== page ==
By the time the early 1990’s rolled around, I was working for my mother at her travel agency in Lake Jackson, TX and I had found a new church that I also enjoyed — Brazosport Christian Center. I made friends with the pastor there too, and I sang solos there as well, though not as frequently as I had at Church on the Rock. I made many good friends at both churches, and we all had a great time hanging out together. In 1992, I had the opportunity to perform one of my favorite songs at the time, Dallas Holm’s “Rise Again” at the Brazosport College Follies. I still have the video of that performance:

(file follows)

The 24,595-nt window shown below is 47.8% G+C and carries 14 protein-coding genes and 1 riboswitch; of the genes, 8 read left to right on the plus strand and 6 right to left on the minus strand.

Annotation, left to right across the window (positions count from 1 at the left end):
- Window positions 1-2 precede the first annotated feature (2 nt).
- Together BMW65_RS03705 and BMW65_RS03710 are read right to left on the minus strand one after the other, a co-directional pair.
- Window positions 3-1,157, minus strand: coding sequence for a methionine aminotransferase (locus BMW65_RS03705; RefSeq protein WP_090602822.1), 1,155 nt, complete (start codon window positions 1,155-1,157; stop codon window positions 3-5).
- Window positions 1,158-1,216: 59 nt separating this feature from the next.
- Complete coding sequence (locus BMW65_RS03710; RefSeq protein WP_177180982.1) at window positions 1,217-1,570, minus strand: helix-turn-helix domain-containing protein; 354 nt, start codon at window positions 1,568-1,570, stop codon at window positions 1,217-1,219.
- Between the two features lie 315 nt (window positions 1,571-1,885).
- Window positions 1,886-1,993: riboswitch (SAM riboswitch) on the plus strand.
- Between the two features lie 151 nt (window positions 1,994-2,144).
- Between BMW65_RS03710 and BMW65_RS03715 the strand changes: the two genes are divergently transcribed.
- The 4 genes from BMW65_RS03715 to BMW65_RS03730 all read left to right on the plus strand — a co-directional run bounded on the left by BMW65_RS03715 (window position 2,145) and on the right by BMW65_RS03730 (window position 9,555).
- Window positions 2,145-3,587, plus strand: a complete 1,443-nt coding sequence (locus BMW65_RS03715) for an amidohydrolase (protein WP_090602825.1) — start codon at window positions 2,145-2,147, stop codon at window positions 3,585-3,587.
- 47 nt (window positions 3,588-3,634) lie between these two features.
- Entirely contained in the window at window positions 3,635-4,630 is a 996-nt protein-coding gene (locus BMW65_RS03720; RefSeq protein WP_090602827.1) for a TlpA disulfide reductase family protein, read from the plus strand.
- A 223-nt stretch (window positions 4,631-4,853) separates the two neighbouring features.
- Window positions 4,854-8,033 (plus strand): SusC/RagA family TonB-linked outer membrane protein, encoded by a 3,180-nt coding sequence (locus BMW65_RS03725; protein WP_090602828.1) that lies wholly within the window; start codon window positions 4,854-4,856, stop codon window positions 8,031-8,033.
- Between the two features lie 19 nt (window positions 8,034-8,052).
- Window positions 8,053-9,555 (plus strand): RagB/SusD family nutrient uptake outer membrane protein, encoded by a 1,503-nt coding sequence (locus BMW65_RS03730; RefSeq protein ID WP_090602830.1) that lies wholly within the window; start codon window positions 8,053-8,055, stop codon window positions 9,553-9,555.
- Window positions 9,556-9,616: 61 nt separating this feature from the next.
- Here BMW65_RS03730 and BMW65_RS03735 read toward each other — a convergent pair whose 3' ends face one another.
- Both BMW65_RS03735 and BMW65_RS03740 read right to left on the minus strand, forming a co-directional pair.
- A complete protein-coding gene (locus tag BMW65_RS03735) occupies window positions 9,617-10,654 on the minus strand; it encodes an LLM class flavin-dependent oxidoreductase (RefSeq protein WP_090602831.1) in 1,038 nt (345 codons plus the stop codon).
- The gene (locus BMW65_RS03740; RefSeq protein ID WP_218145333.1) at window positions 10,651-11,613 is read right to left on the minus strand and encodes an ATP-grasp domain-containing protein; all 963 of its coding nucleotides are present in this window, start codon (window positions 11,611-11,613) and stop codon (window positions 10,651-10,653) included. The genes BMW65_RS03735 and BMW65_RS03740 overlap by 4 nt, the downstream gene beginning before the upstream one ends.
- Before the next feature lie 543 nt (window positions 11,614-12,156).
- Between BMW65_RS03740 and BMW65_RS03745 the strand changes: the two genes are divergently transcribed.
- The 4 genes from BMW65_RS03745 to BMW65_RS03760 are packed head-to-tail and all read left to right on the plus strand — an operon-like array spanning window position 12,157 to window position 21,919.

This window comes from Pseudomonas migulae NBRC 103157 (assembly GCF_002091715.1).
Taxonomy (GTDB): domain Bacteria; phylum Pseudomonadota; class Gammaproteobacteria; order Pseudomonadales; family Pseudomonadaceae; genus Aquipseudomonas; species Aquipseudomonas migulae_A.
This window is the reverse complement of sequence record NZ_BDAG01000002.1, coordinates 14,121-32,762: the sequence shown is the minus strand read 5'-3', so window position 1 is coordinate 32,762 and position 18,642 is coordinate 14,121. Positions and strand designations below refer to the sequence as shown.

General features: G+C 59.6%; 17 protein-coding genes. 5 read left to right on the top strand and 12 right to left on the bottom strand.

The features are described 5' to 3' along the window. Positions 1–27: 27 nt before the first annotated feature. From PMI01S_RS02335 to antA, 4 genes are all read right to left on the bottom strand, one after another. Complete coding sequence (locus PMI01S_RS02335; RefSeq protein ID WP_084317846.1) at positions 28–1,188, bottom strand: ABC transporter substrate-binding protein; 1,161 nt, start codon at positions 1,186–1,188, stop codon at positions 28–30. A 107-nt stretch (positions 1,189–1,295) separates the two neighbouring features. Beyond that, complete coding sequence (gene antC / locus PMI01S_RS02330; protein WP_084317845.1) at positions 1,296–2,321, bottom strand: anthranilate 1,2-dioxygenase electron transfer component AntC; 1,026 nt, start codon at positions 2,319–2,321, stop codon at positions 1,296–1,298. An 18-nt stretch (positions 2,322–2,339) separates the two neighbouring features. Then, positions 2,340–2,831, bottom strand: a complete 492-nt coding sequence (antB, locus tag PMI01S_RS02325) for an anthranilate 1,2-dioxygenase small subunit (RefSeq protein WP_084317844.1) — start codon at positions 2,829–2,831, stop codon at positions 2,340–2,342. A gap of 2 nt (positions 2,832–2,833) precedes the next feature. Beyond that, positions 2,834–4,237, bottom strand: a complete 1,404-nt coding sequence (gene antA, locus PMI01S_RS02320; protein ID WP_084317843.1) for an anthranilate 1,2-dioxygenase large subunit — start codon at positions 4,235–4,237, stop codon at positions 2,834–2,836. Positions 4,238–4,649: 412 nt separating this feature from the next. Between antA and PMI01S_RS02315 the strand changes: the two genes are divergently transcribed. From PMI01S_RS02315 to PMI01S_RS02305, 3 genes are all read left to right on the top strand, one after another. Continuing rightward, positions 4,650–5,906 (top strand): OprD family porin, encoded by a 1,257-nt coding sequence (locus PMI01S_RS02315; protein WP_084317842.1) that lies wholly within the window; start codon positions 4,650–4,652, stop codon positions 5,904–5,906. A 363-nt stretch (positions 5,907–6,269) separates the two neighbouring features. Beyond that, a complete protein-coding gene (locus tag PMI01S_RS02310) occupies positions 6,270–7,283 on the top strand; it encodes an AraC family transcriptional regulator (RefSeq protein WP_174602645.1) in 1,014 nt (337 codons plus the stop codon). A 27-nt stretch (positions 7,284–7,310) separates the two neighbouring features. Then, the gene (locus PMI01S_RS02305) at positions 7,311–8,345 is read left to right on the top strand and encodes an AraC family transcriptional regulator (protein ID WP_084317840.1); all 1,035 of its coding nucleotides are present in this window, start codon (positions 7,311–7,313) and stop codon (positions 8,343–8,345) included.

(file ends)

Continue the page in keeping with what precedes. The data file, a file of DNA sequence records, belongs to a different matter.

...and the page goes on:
The next several years I was still a believer, but I was not nearly as religious as I had been when I was a bit younger. But I still believed in God and I still believed that the Bible was His Word. But by early 2000, my doubts and questions had built up to the point that I could no longer write them off to tricks of the devil, and I was not getting good answers from Christian apologists. As I related earlier, I got on the Net as it existed in early 2000, and went looking for information that was critical of the Bible and the Christian religion. I honestly was not expecting to find much. After all, the Bible was the inerrant, infallible Word of God, so what could really be said against it that was valid? I stumbled across http://www.infidels.org and I quickly began to get an education. I found my cherished Christian religious beliefs brought into serious question and basically debunked not with ridicule or derision but with solid evidence and facts. I soon also discovered http://www.rejectionofpascalswager.net and my education continued. The author of that site unemotionally but thoroughly debunked the Bible and showed it for what it really is — a collection of ancient religious mythology, most of which was written anonymously. I became aware for the first time that Adam and Eve were not real historical people but rather they were part of an ancient creation myth that makes no sense to modern minds when taken literally. I learned that the first eleven chapters of Genesis are pure mythology. I was exposed to parts of the Old Testament that I had never laid eyes on before, and I learned that on numerous occasions that God had either ordered or directly committed mass murder and genocide. I began to learn that the character of the God of the Bible is not loving as I had been taught. I learned about failed prophecy in the Bible, and that was a shocker at the time because I had been told that fulfilled prophecy was a proof that God had inspired the Bible and that Jesus was the Messiah. I learned many things that brought the beliefs that I had held as Christian into very serious doubt. When I looked into what Jews had to say about Jesus, I was shocked again at how easily they proved from their own scriptures and religious beliefs and traditions that Jesus was not their long-awaited Messiah. I learned also that the two contradictory creation myths found in the book of Genesis have no scientific basis, that the Noah’s Ark story was borrowed from the much earlier Epic of Gilgamesh, the Exodus event never happened, that the events depicted in the Tower of Babel story is not how different languages came into being, and much more. I learned about the hundreds of meaningful contradictions contained in the Bible, which are graphically illustrated here. I learned about the atrocities in the Bible and also about the absurdities in the Bible, many of which I now find hilarious. For example, the book of Leviticus makes the claim that insects have four legs (Leviticus 11:20) and Psalms makes the claim that snails melt (Psalm 58:8). The Bible also clearly teaches a flat earth (see Isaiah 40:22 and Daniel 4:11 and Matthew 4:8), and the first chapter of the book of Genesis depicts a solid dome firmament (Genesis 1:7) with the stars stuck in it covering our flat world, which is supported by pillars (I Sam. 2:8).